The Inn’s 13 historic rooms and cottages are spread across the property and are all individually appointed in different styles. They range from rustic and cozy to spacious and modern. “My personal favorite is the original building, the 1699 Boy’s Log Cabin. Originally the home of a settler who began farming 300 acres at Prospect Hill, it later served as home as his family grew. Even later it became a (tiny) neighborhood school for several local children. The structure is now the most-fascinating hand-hewn cabin and is one of the cottages available to our guests on a nightly basis. It is quite rare to find a building of that age still standing, much less in habitable condition. The Preservation Department from Montpelier has recently been studying the Boy’s Cabin as they seek to rebuild their plantation dependencies with an accurate historical basis.”
Guests who prefer more modern décor may want to consider one of the newer rooms. “Newer” being a relative term here, as the Inn’s more recent rooms are all over 150 years old. Options include Sanco Pansy’s Room, Miss Marcie’s room or the Carriage House Cottage.
Activities at Prospect Hill
To be sure Prospect Hill is the kind of place that allows you to disconnect and breathe in the fresh country air, guests are also invited to take a dip in the pool, to lounge on the spacious patio or to explore the grounds. The “pastures” are home to the family horses, sheep and chicken, and guests just might run into some of the family animals when on a morning or evening walk.
A nearly two-mile nature trail that meanders through the hardwood forest is the perfect sojourn for those seeking a solitude in nature. “We all love the sitting areas in the arboretum (tree garden). When the evening sun sets and filters through the 200-year-old trees, the birds and crickets chirp and the wind blows. We sip on a glass of Virginia wine and savor our decision from 9 years ago, we know we are where we are supposed to be.”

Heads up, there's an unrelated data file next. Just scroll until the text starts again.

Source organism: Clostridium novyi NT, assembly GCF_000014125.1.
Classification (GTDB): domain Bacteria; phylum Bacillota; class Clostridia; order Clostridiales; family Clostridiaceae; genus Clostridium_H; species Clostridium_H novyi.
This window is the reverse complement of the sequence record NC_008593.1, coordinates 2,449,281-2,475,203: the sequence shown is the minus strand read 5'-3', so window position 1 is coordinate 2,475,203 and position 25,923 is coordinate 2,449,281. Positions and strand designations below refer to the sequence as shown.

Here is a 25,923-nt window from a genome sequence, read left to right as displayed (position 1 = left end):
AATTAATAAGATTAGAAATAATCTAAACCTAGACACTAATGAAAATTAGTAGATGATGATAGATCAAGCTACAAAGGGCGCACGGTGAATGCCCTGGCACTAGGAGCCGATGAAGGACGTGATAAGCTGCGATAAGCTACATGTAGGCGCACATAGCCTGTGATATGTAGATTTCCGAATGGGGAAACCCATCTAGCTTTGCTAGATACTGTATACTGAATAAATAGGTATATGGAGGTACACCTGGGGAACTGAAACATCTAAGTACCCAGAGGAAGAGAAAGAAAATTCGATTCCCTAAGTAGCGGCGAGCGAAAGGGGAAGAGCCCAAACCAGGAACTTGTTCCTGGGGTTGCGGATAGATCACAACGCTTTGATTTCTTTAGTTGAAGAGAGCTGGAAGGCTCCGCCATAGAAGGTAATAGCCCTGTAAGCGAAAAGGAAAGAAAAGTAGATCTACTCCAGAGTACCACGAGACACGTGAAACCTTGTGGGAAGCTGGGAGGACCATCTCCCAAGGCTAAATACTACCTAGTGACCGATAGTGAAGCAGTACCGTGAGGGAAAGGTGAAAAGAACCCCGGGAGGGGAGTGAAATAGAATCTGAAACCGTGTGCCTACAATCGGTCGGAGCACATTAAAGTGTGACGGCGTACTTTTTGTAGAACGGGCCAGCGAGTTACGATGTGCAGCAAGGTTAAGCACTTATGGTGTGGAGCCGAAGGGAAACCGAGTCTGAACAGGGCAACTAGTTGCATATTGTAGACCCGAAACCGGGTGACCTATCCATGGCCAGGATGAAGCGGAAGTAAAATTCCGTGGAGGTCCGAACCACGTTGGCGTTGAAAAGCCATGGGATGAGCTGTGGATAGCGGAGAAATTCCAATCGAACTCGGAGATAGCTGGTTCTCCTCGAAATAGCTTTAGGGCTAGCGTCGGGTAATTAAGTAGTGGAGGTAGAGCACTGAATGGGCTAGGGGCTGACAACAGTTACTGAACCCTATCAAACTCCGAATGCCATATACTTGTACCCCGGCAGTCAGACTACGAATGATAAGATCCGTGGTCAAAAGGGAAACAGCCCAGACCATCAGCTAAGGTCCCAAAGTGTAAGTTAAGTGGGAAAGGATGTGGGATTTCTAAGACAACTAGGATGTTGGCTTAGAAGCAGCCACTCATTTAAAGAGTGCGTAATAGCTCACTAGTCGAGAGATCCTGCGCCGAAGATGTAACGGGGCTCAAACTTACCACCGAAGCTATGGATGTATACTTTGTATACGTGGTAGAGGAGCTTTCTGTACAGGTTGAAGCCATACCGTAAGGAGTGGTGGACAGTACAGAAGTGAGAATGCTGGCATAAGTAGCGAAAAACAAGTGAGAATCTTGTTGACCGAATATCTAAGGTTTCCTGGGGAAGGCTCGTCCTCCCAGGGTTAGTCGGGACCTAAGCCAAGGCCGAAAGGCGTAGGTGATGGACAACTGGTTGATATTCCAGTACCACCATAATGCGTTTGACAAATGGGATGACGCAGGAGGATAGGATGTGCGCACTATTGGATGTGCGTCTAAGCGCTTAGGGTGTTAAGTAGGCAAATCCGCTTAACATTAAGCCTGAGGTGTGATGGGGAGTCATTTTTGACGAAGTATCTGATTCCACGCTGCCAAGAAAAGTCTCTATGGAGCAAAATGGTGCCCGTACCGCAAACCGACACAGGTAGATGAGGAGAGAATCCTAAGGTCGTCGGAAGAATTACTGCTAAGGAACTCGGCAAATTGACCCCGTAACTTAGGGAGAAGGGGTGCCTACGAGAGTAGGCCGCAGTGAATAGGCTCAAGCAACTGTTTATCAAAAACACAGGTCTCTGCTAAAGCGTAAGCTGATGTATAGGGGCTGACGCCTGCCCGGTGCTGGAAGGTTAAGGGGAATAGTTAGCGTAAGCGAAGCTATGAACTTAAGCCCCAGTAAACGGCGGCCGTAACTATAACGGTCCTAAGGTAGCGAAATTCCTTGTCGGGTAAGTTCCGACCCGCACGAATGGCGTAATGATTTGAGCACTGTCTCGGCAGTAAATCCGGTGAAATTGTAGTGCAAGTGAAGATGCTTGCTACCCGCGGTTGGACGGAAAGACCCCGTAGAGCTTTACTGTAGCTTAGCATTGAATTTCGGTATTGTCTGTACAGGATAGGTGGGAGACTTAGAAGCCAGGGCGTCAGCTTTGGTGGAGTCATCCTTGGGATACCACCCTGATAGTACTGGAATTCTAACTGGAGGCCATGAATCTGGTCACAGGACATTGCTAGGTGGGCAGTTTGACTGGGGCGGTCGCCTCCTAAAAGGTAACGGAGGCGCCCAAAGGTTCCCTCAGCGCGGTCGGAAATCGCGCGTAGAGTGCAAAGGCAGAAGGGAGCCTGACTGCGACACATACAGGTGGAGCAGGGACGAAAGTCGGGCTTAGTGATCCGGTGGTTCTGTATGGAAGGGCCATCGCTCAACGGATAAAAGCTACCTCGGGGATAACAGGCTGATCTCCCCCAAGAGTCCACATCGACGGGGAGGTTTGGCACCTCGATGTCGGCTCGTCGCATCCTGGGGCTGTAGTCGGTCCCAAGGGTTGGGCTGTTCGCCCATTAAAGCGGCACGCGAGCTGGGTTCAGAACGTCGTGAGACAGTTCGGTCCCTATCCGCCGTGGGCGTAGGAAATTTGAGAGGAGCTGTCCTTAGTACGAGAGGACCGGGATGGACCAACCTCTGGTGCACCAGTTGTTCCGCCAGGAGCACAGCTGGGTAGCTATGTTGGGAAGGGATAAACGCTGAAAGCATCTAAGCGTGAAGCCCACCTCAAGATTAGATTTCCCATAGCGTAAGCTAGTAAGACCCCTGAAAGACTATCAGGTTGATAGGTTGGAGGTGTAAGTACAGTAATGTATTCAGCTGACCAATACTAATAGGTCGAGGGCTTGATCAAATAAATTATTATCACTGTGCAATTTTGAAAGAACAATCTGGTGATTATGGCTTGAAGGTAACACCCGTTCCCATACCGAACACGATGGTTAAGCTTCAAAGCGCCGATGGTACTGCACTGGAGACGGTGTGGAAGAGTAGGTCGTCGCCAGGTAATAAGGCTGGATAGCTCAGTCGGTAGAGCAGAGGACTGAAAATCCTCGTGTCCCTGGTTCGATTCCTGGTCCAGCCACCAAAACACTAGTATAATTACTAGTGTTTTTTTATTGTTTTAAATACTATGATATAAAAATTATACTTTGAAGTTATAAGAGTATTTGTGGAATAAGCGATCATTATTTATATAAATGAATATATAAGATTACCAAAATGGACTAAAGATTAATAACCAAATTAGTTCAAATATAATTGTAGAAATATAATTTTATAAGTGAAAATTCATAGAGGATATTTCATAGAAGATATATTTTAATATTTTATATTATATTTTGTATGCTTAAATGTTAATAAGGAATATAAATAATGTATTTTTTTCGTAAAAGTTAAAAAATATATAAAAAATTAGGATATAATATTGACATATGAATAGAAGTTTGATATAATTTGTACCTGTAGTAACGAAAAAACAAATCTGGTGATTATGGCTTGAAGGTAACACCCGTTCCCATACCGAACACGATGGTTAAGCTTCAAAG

A quintessential old-fashioned Virginian escape, Prospect Hill connects guests with history and the Central Virginian countryside. “We’ve made incredible friends during our time here, both among our guests and through our industry colleagues, and learned a lot, even though there is always more to learn. It is our belief that a night or two getaway to Prospect Hill offers unsurpassed relaxation and refreshment,” says Findley. ~
This article originally appeared in Book 5 of Wine & Country Life. Start your subscription here or give a gift subscription here. Discover even more places to stay in Virginia, as well as Virginia events and happenings to enjoy during your stay.
JISEL PERILLA has worked in Panama and Colombia and has written for many publications including Frommers, the internationally-famed travel guides.
R. L. JOHNSON is our co-publisher and creative director, Robin Johnson Bethke, who began her career as a professional photographer in Los Angeles before moving into graphic design and art direction when she relocated to Charlottesville in 1994. As our company’s co-founder and visionary, she enjoys all aspects of the publishing process from story conception to graphic design to photography. Her work is often seen in many of our publications.